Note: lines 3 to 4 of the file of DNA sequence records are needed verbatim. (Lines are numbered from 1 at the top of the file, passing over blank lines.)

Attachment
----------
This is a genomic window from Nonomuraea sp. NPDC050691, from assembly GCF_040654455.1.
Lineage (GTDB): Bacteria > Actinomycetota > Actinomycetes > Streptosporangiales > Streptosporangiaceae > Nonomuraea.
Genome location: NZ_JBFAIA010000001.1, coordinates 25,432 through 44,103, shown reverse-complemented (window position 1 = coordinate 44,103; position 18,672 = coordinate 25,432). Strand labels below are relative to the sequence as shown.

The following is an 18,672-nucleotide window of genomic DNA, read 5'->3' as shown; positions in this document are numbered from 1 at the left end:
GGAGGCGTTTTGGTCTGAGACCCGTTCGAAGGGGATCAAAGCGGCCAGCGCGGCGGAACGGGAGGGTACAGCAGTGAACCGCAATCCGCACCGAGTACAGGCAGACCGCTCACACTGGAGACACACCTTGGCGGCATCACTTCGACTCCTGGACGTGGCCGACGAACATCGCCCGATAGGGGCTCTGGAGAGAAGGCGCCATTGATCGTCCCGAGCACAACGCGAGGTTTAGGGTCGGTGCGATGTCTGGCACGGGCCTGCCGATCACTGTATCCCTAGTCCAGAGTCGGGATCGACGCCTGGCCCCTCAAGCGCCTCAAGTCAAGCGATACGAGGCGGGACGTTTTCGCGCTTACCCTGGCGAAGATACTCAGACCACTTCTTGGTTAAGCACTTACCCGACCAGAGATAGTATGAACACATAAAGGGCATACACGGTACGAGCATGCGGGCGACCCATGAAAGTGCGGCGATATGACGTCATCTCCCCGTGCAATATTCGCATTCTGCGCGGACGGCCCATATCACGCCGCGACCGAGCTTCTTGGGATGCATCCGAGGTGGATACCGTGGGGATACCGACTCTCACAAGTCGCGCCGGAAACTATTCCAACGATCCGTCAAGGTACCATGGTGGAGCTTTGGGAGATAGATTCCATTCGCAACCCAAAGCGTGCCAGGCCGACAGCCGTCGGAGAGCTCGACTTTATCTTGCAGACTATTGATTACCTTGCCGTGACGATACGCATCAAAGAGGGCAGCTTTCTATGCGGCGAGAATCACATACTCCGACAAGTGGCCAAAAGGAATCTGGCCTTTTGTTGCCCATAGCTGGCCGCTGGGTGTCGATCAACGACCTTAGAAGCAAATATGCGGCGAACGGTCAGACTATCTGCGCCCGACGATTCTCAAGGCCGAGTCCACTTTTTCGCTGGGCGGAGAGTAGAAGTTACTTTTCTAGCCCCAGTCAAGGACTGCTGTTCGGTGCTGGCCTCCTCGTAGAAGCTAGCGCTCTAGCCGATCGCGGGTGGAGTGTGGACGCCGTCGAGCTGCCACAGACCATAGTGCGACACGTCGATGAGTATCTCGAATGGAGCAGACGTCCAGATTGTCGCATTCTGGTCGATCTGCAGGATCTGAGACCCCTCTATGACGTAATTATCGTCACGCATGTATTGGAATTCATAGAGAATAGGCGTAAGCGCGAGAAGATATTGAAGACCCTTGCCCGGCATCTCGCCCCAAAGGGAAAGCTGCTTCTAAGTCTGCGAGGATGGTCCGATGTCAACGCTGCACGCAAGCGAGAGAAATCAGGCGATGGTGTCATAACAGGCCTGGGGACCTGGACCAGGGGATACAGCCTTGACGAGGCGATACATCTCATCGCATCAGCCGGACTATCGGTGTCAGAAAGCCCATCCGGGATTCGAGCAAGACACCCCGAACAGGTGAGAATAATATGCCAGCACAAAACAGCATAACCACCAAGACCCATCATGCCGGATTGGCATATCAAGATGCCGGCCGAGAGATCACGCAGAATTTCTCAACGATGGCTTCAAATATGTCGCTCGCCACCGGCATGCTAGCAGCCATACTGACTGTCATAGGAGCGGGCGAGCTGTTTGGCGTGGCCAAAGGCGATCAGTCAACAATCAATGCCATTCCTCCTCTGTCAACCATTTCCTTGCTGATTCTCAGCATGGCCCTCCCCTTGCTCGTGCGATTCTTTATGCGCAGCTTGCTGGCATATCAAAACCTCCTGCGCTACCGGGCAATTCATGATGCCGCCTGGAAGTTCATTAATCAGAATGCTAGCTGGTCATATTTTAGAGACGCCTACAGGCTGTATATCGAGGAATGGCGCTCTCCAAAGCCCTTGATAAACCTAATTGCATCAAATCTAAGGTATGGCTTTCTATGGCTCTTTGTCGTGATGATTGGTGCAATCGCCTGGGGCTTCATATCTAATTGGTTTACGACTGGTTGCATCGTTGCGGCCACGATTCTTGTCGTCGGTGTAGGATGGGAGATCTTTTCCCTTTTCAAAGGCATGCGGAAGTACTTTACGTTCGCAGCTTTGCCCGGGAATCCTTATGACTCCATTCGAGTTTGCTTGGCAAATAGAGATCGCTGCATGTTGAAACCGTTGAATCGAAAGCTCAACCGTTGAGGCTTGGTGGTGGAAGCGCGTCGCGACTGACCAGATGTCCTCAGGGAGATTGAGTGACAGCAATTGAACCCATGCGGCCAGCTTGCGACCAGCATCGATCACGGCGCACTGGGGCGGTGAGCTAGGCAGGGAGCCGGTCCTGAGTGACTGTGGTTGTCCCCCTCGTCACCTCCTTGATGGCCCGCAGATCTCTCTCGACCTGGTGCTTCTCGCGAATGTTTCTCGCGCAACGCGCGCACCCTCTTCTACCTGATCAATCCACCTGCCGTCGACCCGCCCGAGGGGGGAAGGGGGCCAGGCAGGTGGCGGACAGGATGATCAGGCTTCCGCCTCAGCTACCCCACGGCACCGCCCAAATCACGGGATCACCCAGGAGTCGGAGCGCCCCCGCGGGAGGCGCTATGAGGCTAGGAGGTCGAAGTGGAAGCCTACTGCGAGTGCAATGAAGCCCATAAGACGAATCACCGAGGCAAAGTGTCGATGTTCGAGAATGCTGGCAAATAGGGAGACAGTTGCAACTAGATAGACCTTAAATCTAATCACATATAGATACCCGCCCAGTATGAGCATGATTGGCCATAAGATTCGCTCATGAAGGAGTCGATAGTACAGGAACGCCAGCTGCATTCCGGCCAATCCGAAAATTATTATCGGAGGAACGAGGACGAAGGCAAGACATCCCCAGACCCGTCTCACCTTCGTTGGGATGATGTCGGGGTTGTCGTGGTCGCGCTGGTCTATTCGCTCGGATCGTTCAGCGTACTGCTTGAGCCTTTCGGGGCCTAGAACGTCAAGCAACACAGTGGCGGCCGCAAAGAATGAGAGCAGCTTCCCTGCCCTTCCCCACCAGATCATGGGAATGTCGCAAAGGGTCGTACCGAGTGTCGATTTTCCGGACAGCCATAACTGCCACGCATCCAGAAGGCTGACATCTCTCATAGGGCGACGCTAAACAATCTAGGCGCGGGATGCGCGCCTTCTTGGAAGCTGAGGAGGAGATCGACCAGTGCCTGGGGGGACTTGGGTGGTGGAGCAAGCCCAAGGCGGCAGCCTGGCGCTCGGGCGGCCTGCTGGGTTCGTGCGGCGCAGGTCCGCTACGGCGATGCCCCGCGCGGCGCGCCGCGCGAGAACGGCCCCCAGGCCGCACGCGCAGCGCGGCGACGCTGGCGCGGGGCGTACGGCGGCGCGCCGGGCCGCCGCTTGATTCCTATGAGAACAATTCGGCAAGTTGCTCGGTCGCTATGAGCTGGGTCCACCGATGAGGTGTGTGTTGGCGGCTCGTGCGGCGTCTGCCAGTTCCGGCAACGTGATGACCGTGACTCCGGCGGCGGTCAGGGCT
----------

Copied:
Genome location: NZ_JBFAIA010000001.1, coordinates 25,432 through 44,103, shown reverse-complemented (window position 1 = coordinate 44,103; position 18,672 = coordinate 25,432). Strand labels below are relative to the sequence as shown.

The following is an 18,672-nucleotide window of genomic DNA, read 5'->3' as shown; positions in this document are numbered from 1 at the left end: